Tahmina's story: giving voice in a safe place

Tahmina* was a young woman, who was brought to the clinic, by her father and sister. When she presented to the clinic, she was lying motionless on a bed. Tahmina’s father explained his daughter had been having attacks where her body went stiff, and she seemed to be unconscious. She also complained of headaches, sadness, lack of appetite, and had engaged in self-harm. Tahmina’s father was distraught; he did not know what was wrong.  He had taken her to religious leaders for special prayers, and to see several doctors, all to no avail.

I noticed although she appeared unconscious, her body and face showed signs she was internally aware.  I surmised, she was experiencing a conversion reaction, where people’s psychological stress shows up in physical ways even though there is no physical reason for that. Common symptoms include things like paralysis, blindness or numbness. I encouraged her to accompany me to the counselling room. 

Her family members objected, maintaining Tahmina was unconscious and couldn’t hear me. After several minutes of discussion, I left the waiting room, and Tahmina supported by her family members, entered the counselling room. I requested to speak alone with Tahmina. When her family left, she began to talk explaining she had many problems, and was particularly troubled about her family life. 

First, she spoke about her mother, who had died four years prior. Every night she still dreamt about her.  They had been very close, and she was still grieving.  In addition, Tahmina’s father had forbidden her older sister from getting married ordering the sister to look after the younger children instead.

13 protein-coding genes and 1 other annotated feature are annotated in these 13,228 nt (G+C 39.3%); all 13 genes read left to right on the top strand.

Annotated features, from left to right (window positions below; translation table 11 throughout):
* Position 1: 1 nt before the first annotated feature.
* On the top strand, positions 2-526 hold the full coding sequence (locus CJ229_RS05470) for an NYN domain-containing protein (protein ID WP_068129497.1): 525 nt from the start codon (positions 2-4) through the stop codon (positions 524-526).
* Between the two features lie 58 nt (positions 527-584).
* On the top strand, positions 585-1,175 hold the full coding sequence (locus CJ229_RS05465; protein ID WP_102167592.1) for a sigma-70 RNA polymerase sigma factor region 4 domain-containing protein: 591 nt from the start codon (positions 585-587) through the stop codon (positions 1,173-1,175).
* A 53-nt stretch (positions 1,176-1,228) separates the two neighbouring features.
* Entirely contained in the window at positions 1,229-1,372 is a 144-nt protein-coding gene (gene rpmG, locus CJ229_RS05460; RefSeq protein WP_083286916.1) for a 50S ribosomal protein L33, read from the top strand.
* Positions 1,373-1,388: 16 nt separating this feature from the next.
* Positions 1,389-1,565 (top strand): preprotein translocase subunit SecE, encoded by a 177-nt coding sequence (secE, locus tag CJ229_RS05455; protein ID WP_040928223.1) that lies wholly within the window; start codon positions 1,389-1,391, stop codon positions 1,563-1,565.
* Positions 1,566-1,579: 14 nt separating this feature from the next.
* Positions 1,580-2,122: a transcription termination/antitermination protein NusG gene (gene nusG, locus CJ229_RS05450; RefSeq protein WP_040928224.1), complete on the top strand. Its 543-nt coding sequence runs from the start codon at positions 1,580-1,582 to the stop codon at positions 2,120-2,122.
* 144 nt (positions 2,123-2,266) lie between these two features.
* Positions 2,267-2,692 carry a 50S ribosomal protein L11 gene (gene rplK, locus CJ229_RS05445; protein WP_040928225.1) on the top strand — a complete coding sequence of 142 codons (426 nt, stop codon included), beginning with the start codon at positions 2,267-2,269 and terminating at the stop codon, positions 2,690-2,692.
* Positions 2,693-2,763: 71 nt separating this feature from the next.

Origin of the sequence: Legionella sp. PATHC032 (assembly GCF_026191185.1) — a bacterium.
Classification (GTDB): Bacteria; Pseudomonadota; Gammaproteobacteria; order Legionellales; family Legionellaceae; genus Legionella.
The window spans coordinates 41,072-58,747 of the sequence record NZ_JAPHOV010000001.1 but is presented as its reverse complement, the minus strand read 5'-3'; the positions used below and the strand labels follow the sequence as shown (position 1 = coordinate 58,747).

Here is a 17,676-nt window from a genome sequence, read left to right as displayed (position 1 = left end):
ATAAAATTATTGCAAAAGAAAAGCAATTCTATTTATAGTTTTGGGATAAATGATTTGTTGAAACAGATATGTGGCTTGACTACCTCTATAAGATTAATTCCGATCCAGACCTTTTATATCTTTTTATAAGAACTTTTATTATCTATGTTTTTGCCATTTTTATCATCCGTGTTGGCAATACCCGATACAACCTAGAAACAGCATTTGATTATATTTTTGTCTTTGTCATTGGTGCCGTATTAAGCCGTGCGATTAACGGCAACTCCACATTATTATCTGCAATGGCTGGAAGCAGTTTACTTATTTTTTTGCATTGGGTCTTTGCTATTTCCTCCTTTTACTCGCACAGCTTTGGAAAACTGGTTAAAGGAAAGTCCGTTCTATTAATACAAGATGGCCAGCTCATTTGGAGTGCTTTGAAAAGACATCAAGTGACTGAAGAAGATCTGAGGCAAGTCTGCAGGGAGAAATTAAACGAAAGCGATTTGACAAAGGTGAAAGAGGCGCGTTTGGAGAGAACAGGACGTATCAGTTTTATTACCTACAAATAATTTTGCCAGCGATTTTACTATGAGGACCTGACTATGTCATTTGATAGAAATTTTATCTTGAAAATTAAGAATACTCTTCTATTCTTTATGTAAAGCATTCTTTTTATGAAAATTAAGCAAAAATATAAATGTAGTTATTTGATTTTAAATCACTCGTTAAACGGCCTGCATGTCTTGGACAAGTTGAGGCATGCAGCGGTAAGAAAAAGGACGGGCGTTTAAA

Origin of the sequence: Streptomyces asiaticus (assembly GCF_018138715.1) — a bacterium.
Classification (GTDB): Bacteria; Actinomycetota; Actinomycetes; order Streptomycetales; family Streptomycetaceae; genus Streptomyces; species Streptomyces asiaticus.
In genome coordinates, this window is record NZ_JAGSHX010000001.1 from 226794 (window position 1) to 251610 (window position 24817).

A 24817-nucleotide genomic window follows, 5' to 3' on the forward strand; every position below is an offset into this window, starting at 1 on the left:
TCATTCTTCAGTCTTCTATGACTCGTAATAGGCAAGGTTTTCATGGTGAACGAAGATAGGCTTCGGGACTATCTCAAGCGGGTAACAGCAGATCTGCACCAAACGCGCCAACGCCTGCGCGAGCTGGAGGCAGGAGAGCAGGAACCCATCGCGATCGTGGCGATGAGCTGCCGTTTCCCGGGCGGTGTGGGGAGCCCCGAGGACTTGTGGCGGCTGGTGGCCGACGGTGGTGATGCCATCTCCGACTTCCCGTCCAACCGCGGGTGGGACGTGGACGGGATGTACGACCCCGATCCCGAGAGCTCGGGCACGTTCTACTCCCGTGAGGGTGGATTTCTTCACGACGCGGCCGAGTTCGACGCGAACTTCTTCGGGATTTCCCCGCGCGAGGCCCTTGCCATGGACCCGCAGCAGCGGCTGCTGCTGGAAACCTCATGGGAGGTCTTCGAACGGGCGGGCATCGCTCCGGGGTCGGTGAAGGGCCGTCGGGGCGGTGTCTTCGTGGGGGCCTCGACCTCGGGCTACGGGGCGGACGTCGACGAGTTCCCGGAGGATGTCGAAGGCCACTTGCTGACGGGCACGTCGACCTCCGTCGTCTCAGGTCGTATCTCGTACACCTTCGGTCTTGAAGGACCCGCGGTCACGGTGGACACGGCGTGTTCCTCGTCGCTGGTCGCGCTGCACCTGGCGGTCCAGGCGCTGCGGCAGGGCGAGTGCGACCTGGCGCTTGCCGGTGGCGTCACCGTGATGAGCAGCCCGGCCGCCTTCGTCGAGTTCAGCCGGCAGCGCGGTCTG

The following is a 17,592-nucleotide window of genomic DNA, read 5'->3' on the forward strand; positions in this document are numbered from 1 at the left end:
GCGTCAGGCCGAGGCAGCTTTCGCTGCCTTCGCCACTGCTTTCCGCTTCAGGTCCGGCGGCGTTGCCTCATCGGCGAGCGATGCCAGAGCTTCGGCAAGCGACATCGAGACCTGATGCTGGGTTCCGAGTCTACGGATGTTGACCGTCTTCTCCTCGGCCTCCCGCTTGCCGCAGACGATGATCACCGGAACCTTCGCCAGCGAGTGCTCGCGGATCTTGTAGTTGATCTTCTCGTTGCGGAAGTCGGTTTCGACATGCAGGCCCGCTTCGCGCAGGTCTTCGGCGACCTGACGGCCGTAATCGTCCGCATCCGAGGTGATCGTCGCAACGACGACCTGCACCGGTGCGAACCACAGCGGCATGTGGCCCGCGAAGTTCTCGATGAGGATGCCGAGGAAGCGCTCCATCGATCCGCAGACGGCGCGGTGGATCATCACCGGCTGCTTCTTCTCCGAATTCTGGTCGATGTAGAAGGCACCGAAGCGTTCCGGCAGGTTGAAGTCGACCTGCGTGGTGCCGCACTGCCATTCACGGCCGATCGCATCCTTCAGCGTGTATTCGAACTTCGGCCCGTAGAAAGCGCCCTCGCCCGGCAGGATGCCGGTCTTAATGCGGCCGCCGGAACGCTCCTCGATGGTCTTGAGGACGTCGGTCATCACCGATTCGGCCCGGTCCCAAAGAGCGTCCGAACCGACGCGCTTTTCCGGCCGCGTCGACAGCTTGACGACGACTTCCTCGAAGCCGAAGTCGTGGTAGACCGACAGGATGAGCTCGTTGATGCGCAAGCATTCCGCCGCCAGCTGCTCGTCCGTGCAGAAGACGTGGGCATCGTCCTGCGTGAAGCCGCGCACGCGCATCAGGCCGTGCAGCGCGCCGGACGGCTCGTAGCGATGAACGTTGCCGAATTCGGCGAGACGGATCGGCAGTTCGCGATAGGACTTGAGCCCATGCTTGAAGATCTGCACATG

Moreover, Tahmina’s father had arranged a marriage for her, but Tahmina hadn’t met the man and had little information about him. Furthermore, he would be working for another year in Iran. Tahmina noted these difficulties were only a small part of her problems, and so she was overwhelmed by worry. 

She said “I don’t know what to do. I am really tired of life and am most unfortunate. There is no one who understands me and now people call me crazy and keep their distance from me.”

We talked for about an hour and at the end, she said it was the first time she was able to talk to another person about her difficulties. She commented, “I feel much lighter and more relaxed.”

 Tahmina’s family was invited back into the room and explained about the causes of her symptoms.  Then, I offered some strategies on how to help Tahmina, and I then referred her to a doctor to prescribe some medication.

Tahmina left the clinic walking independently from her father and sister. They were noticeably less worried, and her father returned to express his thanks and surprise that counselling had been so effective.                               

 *name has been changed for confidentiality